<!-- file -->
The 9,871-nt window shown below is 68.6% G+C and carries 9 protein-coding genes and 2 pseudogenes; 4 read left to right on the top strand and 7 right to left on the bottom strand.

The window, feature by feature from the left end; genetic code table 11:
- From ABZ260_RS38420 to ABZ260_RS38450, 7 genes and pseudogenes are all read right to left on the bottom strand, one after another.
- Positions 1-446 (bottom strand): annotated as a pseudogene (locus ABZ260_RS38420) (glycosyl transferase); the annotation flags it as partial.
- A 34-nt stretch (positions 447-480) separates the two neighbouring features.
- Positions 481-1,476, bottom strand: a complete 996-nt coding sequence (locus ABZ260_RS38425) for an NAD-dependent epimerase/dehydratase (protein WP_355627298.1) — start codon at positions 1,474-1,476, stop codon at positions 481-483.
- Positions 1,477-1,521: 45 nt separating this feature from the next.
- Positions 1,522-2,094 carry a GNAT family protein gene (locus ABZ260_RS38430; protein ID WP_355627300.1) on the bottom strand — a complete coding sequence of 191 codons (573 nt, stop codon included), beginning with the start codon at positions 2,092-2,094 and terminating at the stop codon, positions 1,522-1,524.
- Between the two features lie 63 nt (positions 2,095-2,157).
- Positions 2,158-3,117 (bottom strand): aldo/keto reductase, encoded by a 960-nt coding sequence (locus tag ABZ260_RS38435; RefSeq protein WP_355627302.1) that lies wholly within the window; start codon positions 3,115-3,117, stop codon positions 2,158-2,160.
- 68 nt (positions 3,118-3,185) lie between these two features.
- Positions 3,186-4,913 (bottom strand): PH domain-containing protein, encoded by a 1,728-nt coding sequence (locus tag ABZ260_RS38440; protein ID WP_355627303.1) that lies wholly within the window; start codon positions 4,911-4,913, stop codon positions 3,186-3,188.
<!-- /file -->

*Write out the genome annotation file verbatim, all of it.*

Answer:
The 9,871-nt window shown below is 68.6% G+C and carries 9 protein-coding genes and 2 pseudogenes; 4 read left to right on the top strand and 7 right to left on the bottom strand.

The window, feature by feature from the left end; genetic code table 11:
- From ABZ260_RS38420 to ABZ260_RS38450, 7 genes and pseudogenes are all read right to left on the bottom strand, one after another.
- Positions 1-446 (bottom strand): annotated as a pseudogene (locus ABZ260_RS38420) (glycosyl transferase); the annotation flags it as partial.
- A 34-nt stretch (positions 447-480) separates the two neighbouring features.
- Positions 481-1,476, bottom strand: a complete 996-nt coding sequence (locus ABZ260_RS38425) for an NAD-dependent epimerase/dehydratase (protein WP_355627298.1) — start codon at positions 1,474-1,476, stop codon at positions 481-483.
- Positions 1,477-1,521: 45 nt separating this feature from the next.
- Positions 1,522-2,094 carry a GNAT family protein gene (locus ABZ260_RS38430; protein ID WP_355627300.1) on the bottom strand — a complete coding sequence of 191 codons (573 nt, stop codon included), beginning with the start codon at positions 2,092-2,094 and terminating at the stop codon, positions 1,522-1,524.
- Between the two features lie 63 nt (positions 2,095-2,157).
- Positions 2,158-3,117 (bottom strand): aldo/keto reductase, encoded by a 960-nt coding sequence (locus tag ABZ260_RS38435; RefSeq protein WP_355627302.1) that lies wholly within the window; start codon positions 3,115-3,117, stop codon positions 2,158-2,160.
- 68 nt (positions 3,118-3,185) lie between these two features.
- Positions 3,186-4,913 (bottom strand): PH domain-containing protein, encoded by a 1,728-nt coding sequence (locus tag ABZ260_RS38440; protein ID WP_355627303.1) that lies wholly within the window; start codon positions 4,911-4,913, stop codon positions 3,186-3,188.